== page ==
"INTELLECTUAL PROPERTY" AND WHY GOVERNMENTS SHOULD NOT BREAK INTERNATIONAL LAW
  The Working Group on Enabling Environment
 
 
 


Geneva, 19 September 2003. Observers, which means civil society and private sector, got kicked out of the ad hoc working group on Enabling Environment after 5 minutes. The strongest fighters for closed shop working environment in this group were Egypt and Mexico in opposition to Europe, Canada and the USA. The Brazilian Chair first tried to let non-governmental experts stay, under the condition that they just observe and don't raise their voices, but in the end participation and inclusiveness were not on the winning side.

Two paragraphs discussed for the declaration of principles are especially interesting. One on intellectual property (40 C old draft, 33 new) and the other on a question hard to understand without insider knowledge (45 old draft, 37 new).

The proposed paragraph 45 reads:

"Governments must take steps with a view to the avoidance of and refrain from any unilateral measure not in accordance with international law and the Charter of the United Nations that impedes the full achievement of economic and social development by the population of the affected countries, that hinder the well-being of their population and that creates obstacles to the universal enjoyment of the benefits of the information society."

The question was raised why there should be a paragraph that in its essence points out that governments should not break international law - or, as Mexico put it - that governments should obtain from doing harm to others? This should be evident and not worth being mentioned in the declaration. The Cuban delegate explains: This is to avoid that governments hinder the free development of information society in other countries, for example the US embargo policy directing Hewlett Packard and others not to deliver software to Cuba. To know more about this, he recommended to google under "USA Cuba Hewlett Packard Software".

Finally there was no more opposition in the working group to let this paragraph enter the declaration, especially because a similar text already made its way through several UN declarations.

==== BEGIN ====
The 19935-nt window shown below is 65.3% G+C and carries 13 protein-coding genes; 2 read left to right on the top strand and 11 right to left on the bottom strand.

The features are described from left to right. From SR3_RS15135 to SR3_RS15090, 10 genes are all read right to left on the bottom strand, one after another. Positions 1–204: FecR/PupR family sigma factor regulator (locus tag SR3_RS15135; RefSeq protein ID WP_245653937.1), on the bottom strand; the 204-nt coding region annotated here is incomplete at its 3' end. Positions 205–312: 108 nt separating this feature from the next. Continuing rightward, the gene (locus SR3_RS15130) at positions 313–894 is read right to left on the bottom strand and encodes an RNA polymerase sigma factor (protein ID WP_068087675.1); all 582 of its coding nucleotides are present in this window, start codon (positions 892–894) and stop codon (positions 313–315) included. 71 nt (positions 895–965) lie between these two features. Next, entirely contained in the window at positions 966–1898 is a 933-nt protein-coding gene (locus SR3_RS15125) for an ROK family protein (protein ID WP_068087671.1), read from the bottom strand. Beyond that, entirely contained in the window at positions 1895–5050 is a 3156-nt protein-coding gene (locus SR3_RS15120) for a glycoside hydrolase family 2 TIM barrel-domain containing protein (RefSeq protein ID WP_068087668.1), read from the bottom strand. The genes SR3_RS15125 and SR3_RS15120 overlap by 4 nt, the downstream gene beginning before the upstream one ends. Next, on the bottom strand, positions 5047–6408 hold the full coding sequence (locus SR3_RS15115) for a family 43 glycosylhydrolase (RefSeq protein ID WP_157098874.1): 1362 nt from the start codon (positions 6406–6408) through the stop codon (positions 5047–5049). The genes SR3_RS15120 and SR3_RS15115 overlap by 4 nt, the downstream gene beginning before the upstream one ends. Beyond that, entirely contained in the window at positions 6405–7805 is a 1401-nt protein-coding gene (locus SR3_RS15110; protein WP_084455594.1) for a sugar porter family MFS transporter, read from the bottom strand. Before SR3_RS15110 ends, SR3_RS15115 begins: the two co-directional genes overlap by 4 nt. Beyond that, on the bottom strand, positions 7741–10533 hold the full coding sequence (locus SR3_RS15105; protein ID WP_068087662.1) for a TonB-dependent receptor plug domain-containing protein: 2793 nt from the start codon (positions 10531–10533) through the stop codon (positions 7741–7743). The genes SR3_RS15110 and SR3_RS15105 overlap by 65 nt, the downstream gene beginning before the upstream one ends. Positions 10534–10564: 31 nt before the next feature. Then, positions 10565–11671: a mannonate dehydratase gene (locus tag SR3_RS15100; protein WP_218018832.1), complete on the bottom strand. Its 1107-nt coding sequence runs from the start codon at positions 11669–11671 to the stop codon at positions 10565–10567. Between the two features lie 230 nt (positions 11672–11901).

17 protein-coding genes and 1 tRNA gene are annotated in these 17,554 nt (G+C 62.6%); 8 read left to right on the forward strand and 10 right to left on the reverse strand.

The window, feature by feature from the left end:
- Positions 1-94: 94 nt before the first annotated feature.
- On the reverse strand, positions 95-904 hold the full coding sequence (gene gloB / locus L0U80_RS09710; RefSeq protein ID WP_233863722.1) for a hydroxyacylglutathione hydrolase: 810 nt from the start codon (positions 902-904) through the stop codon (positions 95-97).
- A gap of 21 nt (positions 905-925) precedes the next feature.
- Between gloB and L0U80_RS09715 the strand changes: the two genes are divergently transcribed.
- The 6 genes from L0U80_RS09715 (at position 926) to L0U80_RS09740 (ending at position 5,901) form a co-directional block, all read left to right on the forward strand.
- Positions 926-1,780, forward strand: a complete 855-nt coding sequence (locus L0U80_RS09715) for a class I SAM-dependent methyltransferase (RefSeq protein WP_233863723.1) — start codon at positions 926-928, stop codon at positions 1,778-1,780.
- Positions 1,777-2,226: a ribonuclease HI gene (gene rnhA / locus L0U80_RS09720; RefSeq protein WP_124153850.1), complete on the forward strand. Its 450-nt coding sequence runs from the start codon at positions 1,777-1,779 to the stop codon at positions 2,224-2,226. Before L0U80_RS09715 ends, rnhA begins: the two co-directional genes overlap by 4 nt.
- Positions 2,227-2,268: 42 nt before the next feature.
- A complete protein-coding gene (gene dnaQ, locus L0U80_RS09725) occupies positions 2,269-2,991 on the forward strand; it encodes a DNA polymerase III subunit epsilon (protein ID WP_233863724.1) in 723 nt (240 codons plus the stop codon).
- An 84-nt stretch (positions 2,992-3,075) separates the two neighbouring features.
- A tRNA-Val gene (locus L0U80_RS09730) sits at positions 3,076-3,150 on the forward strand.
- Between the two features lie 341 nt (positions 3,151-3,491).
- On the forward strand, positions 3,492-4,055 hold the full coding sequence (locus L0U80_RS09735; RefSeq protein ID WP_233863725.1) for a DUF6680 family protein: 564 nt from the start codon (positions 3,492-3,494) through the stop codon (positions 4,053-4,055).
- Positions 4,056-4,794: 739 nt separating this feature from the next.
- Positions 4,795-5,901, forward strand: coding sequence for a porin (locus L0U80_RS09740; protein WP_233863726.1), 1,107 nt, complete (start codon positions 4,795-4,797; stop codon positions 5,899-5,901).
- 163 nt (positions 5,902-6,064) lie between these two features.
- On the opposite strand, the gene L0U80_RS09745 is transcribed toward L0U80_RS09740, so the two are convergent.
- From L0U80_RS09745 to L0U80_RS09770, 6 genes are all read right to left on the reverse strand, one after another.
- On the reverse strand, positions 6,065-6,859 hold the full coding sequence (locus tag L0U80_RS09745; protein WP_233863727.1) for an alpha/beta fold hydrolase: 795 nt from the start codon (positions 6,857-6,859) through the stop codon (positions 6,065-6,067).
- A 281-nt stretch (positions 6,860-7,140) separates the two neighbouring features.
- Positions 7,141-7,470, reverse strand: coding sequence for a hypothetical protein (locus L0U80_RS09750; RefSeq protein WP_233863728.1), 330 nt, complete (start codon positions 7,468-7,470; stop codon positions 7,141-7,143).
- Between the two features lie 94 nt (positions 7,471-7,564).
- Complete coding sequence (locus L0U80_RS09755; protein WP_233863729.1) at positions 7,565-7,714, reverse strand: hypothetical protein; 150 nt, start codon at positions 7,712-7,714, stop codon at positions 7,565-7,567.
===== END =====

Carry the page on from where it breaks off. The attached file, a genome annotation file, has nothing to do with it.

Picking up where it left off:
A big debate went on about how to refer to intellectual property. Civil society proposed the following sentence which is supported by many countries:

" Striking the necessary balance between the protection of intellectual property and public access to knowledge is essential to the information society."

Almost all delegates agreed that the issue of balance must be the focus of this paragraph and that the first sentence of the old draft version should be deleted which says:

"Intellectual property protection is essential to the Information Society."

During the debate the following text was developed:

"Striking a fair balance between protection of intellectual property on the one hand, and its use, and knowledge sharing, on the other, is essential to the Information Society. Facilitating meaningful participation by all in intellectual property protection and production through awareness, capacity building and development of legal framework is a fundamental part of an inclusive Information Society."

Just before closing the meeting the USA intervened by insisting on the reintroduction of the first sentence. So against the will of the majority and for the sake of consensus the paragraph now starts with an emphasis on the protection of intellectual property. But even then, the US delegation could not tell if this final proposal was going far enough. The ad hoc group for solving problems had to go back to the status of consultation: The US delegation has to talk with its capital.

Annette Mhlberg


 

 
 
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